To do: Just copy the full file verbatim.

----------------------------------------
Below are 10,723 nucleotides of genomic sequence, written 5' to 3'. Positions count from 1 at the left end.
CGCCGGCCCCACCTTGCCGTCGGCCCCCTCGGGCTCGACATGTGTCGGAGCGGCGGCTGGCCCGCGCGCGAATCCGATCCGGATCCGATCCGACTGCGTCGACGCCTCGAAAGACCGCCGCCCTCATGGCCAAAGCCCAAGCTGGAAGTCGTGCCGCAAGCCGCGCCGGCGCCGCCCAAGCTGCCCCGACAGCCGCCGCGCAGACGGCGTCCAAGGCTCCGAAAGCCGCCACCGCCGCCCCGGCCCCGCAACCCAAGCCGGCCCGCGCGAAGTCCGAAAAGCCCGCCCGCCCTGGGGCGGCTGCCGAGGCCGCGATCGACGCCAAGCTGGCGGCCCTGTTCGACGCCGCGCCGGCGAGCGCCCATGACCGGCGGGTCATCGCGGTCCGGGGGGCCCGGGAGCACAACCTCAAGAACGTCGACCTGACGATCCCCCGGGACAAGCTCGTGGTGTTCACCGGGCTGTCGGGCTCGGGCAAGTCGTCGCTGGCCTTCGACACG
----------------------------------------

Below are 10,723 nucleotides of genomic sequence, written 5' to 3'. Positions count from 1 at the left end.
CGCCGGCCCCACCTTGCCGTCGGCCCCCTCGGGCTCGACATGTGTCGGAGCGGCGGCTGGCCCGCGCGCGAATCCGATCCGGATCCGATCCGACTGCGTCGACGCCTCGAAAGACCGCCGCCCTCATGGCCAAAGCCCAAGCTGGAAGTCGTGCCGCAAGCCGCGCCGGCGCCGCCCAAGCTGCCCCGACAGCCGCCGCGCAGACGGCGTCCAAGGCTCCGAAAGCCGCCACCGCCGCCCCGGCCCCGCAACCCAAGCCGGCCCGCGCGAAGTCCGAAAAGCCCGCCCGCCCTGGGGCGGCTGCCGAGGCCGCGATCGACGCCAAGCTGGCGGCCCTGTTCGACGCCGCGCCGGCGAGCGCCCATGACCGGCGGGTCATCGCGGTCCGGGGGGCCCGGGAGCACAACCTCAAGAACGTCGACCTGACGATCCCCCGGGACAAGCTCGTGGTGTTCACCGGGCTGTCGGGCTCGGGCAAGTCGTCGCTGGCCTTCGACACG